I came to this philosophy through experiencing many loved one's who died suddenly, when I was young, who were "way too young", in my opinion. One of the most impactful was the loss of my step father. I was 17, he was only 44. We had just a Fathers Day lunch together, I hugged him good bye and went off to work. Three hours later he had a massive heart attack and died.

      Having had many direct experiences of how unpredictable life can be, it actually took me quite a few years to work out a balance between being adventurous without being really irresponsible, and choosing to love deeply without always fearing who would go next.

      These days though, in an odd way, thanks to those losses, I am pretty much grateful for each day and all the people I love... even when there is not a holiday reminder.

      Thanks for creating this space to remind us of the joys of life. May you hit at least one home run as you live fully and have fun this weekend. Have a great day!
      Peace,
      Jeanne

      BTW-There is a Jewish blessing, that is said when thinking of those who have passed.
      "May their memory be a blessing to our lives"

    13. A bit of a Morbid post. Encouraging people to think of all the ways they can die. Where attention goes......

      I don't know about you Randy but I am growing not dying. I don't think that it is useful to live like we are dying, I like to live like I am living and growing.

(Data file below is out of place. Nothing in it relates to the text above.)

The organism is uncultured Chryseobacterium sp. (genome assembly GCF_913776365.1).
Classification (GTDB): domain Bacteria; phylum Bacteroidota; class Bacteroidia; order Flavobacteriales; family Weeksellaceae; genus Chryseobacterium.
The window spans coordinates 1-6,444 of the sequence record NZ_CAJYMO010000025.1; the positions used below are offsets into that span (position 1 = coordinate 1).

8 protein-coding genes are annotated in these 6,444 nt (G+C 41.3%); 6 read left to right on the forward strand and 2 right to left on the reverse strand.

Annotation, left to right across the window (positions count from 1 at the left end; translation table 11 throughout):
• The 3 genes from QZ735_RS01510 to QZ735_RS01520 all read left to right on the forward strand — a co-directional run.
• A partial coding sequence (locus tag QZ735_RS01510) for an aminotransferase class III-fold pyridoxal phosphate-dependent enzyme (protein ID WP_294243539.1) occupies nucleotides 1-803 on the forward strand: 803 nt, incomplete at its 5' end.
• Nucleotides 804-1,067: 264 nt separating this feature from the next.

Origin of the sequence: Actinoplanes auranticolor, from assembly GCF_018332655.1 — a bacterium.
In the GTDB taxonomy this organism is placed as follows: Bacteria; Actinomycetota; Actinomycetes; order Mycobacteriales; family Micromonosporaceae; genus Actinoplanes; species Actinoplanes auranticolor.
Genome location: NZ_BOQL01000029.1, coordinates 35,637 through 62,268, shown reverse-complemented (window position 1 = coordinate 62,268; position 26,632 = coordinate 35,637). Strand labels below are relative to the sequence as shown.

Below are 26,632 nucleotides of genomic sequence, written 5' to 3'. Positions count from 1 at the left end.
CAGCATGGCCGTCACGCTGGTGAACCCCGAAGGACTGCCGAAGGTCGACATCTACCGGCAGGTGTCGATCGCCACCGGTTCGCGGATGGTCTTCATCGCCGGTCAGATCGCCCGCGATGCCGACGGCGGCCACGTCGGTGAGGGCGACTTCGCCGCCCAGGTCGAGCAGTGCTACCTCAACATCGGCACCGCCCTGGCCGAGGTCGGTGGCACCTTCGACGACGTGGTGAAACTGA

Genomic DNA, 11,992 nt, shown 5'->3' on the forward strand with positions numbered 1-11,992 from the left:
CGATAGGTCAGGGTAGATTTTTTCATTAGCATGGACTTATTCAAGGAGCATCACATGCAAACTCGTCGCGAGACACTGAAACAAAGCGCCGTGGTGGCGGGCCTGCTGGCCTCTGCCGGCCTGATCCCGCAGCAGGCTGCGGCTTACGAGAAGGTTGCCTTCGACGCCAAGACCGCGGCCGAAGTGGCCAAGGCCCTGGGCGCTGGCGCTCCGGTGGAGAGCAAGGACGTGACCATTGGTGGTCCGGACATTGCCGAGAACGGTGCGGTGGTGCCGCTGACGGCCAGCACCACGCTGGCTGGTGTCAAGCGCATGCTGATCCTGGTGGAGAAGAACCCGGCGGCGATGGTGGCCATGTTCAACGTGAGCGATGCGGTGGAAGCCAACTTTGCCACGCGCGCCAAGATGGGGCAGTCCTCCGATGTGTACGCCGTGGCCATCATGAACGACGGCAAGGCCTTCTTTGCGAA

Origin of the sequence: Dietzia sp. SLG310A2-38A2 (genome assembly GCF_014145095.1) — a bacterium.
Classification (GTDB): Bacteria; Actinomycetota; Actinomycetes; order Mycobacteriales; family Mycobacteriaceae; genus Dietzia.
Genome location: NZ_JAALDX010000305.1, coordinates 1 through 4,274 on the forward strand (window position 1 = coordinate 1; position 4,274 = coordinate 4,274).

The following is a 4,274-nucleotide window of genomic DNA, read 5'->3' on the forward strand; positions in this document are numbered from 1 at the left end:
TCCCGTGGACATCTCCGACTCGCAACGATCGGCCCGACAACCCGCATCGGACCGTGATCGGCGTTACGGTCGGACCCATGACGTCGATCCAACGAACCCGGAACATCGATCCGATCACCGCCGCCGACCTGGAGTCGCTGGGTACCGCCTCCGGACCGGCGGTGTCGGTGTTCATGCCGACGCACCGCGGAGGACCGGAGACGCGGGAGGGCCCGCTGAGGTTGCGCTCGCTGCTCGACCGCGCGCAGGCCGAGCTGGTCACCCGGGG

Just because a tree will die someday does not mean that it is dying. The dying process only starts when the growing stops.

      That is like saying to someone who is breathing in that they are really breathing out because they will eventually breathe out.

      Really when they are breathing in they are breathing in and when they are breathing out then they are breathing out.

      I went outside this afternoon and it was night time because it will be night time later. Or maybe it was really just daytime 🙂

    14. In 2006, in the spring, my husband died. He was 41. In this age of prosperity comes in life when you already have a family, children, plans ..... But sometimes people go out of life, pulling this death themselves. Sometimes it unconsciously. Someone disease, some accidents ... why it is important to live each day consciously. With gratitude and love, as much as possible to make useful and joyful. And forgive .... And in that same year, in summer, my father died. And we very rarely saw each other .. I'm sorry ... and that same summer I first saw your book, Randy "7 Spiritual Laws." At that time it has inspired me greatly and opened a different vision of life. Thank God. He is always with us and on time.
      Sometimes I think .. and those who stayed too ... is not easy ..(

    15. Because I am not afraid of dying, I have simply learned to be present. It is a point of reference where clear choices are made. It is a place where I can leave a part of me (legacy) forever by touching one or many souls.

      I love being Present, and grateful for the time I have on this physical plane.
      ~Leslie